This challenging trail starts at the Lupine Meadows Trailhead parking area, about one mile down a dirt road off Teton Park Road. You’ll cross through several boulder fields and fallen trees along the way. 

The best time for this hike is in the summer, after the snow has melted, or in fall. Wear sturdy hiking shoes for the steep, loose soil, and bring bear spray as there are grizzly bears in the area.

6. Jenny Lake Trail

Jenny Lake Trail, Wyoming
Enjoy a trek around a gorgeous lake with panoramic vistas of Cascade Canyon and the Tetons.
  • Type: Loop
  • Length: 7.9 miles
  • Difficulty: Moderate

Jenny Lake Trail is a 7.9-mile hike around the second-largest lake in Grand Teton National Park.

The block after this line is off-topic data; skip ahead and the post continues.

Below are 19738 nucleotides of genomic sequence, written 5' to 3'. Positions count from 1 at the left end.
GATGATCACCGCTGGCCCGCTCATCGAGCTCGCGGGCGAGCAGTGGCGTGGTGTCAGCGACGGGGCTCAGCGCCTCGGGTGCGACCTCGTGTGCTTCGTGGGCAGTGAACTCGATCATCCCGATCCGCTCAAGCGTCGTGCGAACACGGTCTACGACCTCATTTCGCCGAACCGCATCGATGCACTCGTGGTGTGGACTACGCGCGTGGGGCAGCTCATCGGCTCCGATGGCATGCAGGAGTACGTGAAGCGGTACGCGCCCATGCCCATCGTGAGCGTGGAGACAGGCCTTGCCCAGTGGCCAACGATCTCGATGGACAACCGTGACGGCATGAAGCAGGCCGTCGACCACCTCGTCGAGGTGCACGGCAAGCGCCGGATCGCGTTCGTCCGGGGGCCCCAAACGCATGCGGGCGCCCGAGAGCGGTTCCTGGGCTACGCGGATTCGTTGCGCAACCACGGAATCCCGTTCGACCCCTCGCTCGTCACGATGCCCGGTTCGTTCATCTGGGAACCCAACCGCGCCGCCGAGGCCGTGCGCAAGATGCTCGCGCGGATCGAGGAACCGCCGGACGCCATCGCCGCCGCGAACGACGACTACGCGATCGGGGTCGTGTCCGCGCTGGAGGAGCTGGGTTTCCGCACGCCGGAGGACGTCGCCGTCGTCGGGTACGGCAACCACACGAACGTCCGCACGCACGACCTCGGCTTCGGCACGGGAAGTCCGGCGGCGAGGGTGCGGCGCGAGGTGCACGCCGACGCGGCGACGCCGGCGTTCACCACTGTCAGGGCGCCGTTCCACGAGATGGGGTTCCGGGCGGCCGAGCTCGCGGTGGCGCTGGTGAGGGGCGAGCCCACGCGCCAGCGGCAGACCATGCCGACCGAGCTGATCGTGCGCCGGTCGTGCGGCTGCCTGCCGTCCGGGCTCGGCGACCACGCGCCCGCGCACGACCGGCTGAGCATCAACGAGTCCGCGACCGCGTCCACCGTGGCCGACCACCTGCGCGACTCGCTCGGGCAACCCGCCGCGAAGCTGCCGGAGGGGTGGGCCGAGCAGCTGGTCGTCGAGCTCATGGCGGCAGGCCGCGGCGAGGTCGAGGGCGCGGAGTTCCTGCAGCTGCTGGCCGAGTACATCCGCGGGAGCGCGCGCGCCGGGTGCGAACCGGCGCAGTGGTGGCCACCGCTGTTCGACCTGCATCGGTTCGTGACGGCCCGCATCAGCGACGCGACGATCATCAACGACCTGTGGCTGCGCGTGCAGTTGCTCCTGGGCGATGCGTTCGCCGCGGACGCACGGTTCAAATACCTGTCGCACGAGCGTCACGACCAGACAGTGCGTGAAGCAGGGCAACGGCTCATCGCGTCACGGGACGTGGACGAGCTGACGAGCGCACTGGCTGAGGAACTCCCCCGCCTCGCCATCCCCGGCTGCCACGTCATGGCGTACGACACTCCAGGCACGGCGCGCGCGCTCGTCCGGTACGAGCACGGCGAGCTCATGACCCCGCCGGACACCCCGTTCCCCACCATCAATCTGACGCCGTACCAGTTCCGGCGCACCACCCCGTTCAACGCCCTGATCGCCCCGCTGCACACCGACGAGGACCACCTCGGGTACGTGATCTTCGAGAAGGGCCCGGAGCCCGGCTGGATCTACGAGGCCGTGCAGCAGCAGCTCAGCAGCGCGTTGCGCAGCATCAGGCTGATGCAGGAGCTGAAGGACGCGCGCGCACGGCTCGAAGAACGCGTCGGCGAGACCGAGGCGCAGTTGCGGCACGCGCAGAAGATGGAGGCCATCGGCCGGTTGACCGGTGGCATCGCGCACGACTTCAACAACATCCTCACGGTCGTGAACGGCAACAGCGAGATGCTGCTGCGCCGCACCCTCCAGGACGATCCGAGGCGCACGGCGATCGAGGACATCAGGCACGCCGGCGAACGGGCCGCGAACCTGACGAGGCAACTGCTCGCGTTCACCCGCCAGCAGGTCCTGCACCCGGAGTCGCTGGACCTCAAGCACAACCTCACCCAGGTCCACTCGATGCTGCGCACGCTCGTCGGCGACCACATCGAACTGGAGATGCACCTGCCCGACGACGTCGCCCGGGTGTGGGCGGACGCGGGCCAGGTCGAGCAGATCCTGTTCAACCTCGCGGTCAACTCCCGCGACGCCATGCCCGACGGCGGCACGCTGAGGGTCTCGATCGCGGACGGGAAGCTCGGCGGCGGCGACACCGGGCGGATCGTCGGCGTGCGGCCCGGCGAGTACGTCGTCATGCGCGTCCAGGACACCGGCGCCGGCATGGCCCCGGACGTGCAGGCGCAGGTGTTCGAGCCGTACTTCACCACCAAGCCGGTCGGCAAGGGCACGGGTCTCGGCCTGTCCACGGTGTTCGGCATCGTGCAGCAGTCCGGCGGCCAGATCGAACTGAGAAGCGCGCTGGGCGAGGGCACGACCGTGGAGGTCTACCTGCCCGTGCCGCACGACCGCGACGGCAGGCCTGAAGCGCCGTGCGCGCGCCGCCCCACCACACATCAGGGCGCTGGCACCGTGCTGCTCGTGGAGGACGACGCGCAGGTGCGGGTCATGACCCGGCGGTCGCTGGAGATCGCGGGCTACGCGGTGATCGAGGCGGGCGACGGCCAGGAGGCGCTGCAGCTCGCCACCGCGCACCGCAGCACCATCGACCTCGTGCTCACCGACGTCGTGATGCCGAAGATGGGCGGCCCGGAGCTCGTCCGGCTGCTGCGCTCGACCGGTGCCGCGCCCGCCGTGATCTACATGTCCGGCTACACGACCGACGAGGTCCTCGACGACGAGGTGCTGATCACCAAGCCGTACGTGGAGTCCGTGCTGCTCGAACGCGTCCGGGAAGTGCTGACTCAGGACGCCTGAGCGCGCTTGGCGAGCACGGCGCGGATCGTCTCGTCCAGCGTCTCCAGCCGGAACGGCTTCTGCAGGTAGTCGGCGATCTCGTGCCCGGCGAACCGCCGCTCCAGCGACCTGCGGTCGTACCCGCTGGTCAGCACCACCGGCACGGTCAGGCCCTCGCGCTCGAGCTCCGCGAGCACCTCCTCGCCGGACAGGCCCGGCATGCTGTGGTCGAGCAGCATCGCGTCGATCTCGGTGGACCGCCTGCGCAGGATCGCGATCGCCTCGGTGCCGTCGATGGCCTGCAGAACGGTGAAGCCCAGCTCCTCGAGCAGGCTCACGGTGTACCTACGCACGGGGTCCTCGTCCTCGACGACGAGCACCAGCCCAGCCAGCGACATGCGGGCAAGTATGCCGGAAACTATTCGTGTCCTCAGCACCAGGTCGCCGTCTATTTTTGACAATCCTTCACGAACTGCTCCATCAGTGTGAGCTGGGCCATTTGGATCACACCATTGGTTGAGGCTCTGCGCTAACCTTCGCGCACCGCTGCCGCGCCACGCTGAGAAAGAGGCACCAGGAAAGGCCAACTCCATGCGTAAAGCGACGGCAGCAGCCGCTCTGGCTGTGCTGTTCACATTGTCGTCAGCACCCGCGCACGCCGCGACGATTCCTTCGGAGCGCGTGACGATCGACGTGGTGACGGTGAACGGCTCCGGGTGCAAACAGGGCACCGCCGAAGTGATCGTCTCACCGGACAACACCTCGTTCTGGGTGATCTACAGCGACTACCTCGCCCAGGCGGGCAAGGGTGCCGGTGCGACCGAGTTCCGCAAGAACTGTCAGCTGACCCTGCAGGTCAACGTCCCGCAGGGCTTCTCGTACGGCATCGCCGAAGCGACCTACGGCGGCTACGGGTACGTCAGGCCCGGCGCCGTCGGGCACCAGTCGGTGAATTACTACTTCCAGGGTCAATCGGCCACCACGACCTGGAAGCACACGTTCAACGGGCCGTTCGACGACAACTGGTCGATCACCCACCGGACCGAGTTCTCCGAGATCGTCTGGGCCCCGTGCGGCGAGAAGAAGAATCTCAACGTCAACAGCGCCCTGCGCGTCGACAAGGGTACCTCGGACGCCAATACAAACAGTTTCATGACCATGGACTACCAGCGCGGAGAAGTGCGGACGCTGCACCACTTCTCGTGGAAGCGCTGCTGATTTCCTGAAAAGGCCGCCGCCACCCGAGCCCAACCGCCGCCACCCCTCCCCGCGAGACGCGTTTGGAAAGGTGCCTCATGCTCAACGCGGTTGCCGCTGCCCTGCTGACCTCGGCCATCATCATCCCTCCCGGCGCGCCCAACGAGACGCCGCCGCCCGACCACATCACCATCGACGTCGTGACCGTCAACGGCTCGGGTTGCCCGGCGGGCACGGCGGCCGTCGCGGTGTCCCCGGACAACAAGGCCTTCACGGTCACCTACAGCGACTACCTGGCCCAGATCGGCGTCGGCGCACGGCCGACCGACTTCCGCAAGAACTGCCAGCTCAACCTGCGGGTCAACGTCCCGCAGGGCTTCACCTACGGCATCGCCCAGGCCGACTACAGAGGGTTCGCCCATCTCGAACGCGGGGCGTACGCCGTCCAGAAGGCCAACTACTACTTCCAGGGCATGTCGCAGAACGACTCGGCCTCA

To get to the Jenny Lake Trailhead, turn west off Teton Park Road at the South Jenny Lake Junction north of Moose Junction. From there it’s about half a mile to the Jenny Lake Visitor Center and East Shore Boat Dock, where the trail begins.

You can take this trail in either direction, but heading counter-clockwise in the morning will give you incredible vistas of the sun lighting up the mountains to the west.

7. Dubois Badlands Trail

Dubois Badlands Trail, Wyoming
Journey into the scenic badlands on this desert-like hike in western Wyoming. 
  • Type: Loop
  • Length: 3.8 miles
  • Difficulty: Moderate

The Dubois Badlands WSA (Wilderness Study Area) is a spectacular 4,520-acre plot of land managed by the Bureau of Land Management in western Wyoming. It’s home to a unique landscape with badlands, flat-topped benches, and red and tan striped walls of rock and clay. 

The Dubois Badlands Trail winds through the desert-like terrain and offers sweeping vistas of the surrounding mesas set against the Wind River Mountains. The trailhead for this hike is located off Kingfisher Road.